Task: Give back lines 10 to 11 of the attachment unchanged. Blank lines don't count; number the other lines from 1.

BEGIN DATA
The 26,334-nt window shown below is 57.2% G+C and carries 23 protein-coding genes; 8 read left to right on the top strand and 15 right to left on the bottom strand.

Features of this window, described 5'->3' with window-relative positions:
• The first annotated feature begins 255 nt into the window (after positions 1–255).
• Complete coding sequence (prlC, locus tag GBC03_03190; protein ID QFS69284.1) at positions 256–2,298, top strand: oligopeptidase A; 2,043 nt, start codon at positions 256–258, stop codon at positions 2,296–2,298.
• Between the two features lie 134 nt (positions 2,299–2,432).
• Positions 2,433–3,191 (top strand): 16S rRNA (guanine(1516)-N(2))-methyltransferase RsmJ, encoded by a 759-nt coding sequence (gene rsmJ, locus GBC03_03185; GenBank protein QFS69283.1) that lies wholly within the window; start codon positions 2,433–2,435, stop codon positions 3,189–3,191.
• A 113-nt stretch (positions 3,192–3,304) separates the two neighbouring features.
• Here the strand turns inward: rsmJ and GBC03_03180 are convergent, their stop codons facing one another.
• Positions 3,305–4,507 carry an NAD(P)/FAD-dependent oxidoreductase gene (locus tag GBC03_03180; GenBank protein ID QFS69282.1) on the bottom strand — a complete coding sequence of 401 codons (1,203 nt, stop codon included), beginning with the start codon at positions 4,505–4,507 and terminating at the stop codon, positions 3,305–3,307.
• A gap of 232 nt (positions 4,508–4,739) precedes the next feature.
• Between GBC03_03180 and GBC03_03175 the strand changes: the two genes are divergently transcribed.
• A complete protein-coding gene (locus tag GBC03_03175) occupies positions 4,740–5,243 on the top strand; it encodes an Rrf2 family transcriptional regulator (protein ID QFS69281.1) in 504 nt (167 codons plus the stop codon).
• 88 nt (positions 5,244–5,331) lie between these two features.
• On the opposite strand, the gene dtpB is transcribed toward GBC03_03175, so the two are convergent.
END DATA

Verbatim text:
• A gap of 232 nt (positions 4,508–4,739) precedes the next feature.
• Between GBC03_03180 and GBC03_03175 the strand changes: the two genes are divergently transcribed.